If I am honest with myself my prayers are not all that sincere. While praying with my voice, my mind oscillates between thoughts of what we are going to have for dinner and trying to keep up with the list of names that I pray for everyday. I am usually pleased with myself just for sitting down and mouthing words of prayer, at least I made that effort right?
Bloom seems to disagree.
“What point is there in repeating words which have grown so thin, so meaningless, that they just allow us to keep a cobweb, as it were, between ourselves and God?” he says.
It isn’t that I want to be cold-hearted and distant in my prayer, it just seems to take too much work to get my attention off of myself and onto God.
Unexpectedly, after reading Beginning to Pray, I realized that there is one time of day that I consistently pray sincerely. Honestly, I wouldn’t have even called it prayer, but by Bloom‘s standard is may be the most genuine prayer time that I have on a regular basis.
It happens after I settle down into bed at night. My sweet daughter is snug in her room and Michael is already asleep next to me. I unwind and have a moment to remember how much I love my family. I think about how grateful I am to be with them, and despite our challenges I know that my life is good. I realize again that being there is a gift I received by no skill or grace of my own.
At the same time I realize that there is nothing I can do to keep it this way. My own life and health are passing away and in a split second an illness or injury could take me, or my family, our health or stability. All the things in which I find comfort in are fleeting.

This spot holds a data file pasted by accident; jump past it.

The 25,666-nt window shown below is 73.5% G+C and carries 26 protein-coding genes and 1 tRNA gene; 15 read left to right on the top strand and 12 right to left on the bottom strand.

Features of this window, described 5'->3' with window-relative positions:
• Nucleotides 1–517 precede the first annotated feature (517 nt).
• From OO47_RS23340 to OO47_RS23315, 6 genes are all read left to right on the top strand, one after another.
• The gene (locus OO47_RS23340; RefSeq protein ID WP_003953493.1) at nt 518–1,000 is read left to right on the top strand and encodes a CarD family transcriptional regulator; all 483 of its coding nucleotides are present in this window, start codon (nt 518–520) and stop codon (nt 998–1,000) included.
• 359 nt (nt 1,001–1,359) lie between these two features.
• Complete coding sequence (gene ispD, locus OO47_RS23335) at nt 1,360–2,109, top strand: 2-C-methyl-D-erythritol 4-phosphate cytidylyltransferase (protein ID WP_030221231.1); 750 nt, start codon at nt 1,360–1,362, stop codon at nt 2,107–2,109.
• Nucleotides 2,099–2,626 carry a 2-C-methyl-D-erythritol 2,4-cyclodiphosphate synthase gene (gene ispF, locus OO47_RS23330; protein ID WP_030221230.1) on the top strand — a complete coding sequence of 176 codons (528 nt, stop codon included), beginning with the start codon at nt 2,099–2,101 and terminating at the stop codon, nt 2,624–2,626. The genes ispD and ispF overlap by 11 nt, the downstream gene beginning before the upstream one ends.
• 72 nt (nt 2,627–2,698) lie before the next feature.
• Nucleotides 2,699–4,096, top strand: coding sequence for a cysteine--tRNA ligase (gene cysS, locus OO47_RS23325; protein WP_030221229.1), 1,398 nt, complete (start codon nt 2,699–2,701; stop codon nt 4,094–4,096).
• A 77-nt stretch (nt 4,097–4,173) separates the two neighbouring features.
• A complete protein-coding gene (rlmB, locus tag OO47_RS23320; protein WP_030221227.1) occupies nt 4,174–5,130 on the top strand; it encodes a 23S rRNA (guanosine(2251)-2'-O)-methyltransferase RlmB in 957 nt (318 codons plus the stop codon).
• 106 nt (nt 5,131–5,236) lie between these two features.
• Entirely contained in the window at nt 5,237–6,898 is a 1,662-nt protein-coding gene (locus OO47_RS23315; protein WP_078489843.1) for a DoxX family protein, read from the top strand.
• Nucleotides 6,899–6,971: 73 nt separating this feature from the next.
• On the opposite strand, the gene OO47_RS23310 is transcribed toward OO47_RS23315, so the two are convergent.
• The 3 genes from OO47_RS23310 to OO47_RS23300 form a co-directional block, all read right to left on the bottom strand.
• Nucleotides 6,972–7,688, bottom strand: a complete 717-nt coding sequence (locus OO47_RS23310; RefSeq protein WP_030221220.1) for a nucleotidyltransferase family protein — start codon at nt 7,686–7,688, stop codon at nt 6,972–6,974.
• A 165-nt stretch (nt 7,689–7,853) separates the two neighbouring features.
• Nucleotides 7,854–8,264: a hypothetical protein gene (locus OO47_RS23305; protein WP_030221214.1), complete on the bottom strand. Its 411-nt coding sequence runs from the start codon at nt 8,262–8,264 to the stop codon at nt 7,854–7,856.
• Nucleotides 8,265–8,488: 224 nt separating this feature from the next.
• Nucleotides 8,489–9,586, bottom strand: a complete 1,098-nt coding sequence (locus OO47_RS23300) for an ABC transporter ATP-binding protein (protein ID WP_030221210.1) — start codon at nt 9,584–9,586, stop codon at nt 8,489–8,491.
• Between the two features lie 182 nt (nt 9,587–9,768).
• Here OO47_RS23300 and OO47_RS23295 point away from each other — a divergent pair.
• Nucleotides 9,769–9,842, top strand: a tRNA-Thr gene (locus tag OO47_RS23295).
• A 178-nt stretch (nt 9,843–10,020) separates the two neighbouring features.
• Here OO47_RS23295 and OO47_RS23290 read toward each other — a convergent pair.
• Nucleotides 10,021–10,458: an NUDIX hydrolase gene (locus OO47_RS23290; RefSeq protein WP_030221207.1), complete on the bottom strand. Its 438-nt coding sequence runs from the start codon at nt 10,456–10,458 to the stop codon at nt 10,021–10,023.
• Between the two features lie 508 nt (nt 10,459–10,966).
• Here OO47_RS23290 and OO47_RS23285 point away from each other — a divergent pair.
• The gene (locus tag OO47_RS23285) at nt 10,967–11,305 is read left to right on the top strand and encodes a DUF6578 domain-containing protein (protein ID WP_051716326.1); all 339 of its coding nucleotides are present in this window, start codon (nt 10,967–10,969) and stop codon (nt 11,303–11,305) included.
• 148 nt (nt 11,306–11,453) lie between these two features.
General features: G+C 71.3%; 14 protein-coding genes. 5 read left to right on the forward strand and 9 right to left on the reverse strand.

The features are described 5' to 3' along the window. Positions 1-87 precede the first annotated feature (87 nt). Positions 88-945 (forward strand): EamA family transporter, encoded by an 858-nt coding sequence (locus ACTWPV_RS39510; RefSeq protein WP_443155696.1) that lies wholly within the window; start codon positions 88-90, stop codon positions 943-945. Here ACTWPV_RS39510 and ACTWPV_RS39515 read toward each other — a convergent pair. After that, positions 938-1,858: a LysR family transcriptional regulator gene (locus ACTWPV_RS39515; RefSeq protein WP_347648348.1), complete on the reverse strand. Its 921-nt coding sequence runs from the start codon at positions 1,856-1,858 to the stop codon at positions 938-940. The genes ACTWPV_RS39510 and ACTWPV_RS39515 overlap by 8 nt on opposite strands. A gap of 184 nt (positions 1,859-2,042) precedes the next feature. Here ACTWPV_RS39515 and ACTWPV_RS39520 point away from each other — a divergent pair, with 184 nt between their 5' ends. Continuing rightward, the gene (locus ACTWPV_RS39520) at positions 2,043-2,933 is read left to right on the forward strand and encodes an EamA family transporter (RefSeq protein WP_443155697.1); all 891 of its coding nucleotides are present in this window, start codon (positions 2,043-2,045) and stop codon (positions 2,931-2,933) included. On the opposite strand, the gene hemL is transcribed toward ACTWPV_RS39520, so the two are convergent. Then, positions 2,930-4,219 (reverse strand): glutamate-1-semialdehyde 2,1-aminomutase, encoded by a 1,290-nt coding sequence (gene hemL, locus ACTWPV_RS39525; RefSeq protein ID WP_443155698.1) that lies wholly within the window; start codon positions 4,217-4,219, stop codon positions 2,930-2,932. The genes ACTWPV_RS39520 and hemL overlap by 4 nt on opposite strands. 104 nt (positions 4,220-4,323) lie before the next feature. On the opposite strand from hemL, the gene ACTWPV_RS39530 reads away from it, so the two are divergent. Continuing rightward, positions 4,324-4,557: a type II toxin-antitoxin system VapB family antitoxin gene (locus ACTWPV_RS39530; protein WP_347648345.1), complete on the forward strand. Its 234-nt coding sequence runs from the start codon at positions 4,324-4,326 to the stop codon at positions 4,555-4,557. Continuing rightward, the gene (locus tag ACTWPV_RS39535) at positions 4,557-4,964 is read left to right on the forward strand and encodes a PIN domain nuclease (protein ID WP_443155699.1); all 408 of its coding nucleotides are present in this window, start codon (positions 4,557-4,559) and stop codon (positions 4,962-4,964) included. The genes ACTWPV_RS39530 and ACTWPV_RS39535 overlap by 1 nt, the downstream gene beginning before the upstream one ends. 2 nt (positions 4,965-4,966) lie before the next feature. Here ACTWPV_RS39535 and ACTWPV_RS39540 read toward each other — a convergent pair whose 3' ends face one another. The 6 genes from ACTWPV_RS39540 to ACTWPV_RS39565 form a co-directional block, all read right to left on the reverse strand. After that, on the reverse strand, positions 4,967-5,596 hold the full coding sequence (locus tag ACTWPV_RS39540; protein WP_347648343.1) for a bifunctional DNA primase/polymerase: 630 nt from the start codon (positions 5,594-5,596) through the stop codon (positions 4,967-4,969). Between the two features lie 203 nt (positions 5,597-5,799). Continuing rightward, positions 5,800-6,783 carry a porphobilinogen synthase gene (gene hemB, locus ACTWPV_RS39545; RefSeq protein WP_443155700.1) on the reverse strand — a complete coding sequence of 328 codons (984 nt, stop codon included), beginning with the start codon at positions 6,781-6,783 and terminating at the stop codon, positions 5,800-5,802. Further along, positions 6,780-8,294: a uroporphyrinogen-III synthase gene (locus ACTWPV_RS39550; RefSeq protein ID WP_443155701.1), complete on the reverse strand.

In this moment I am filled with despair and in it I realize, that if God is not real, and Jesus has not been raised from the dead, then I have no hope.
I sit in darkness and fear.
And then, every night, I rebuild my faith.
I remember my conversion. I think about the handful of other times when I have felt God’s presence or seen his intervening hand in my life. I think about what it means to be a Christian for me and for the world. And then I fall asleep with the words, “Lord have Mercy on me, Christ have mercy, Lord have mercy,” running through my head.
In Bloom’s words,“Indeed, a moment comes, a moment of despair and anguish and terror, which makes us turn even deeper inward and cry ‘Lord, have mercy! I am perishing. Lord, save me!'”.
He goes on to say, “There is a degree of despair that is linked with total, perfect hope.”
This is my story. I have so much, but it is all a grace from God. None of it is mine. This reality is both terrifying and reassuring.
I am learning that prayer is not a duty, or a list of words, or a list of names, and it isn’t me telling God what he already knows. It is seeking God in truth. It is finding words that resonate true with my spirit and that are true about God and communicating with God about these things.
I can with confidence say along with Bloom, “I have learned that unless the Lord Himself comes, I am hopelessly and completely helpless.”
Lord have mercy.